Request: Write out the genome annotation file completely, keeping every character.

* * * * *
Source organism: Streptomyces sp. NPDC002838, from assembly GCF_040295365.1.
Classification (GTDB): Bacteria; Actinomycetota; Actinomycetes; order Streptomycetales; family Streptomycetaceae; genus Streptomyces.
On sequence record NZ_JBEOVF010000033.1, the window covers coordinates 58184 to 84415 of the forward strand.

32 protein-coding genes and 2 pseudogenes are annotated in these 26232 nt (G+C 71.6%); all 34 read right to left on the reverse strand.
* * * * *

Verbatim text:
Source organism: Streptomyces sp. NPDC002838, from assembly GCF_040295365.1.
Classification (GTDB): Bacteria; Actinomycetota; Actinomycetes; order Streptomycetales; family Streptomycetaceae; genus Streptomyces.
On sequence record NZ_JBEOVF010000033.1, the window covers coordinates 58184 to 84415 of the forward strand.

32 protein-coding genes and 2 pseudogenes are annotated in these 26232 nt (G+C 71.6%); all 34 read right to left on the reverse strand.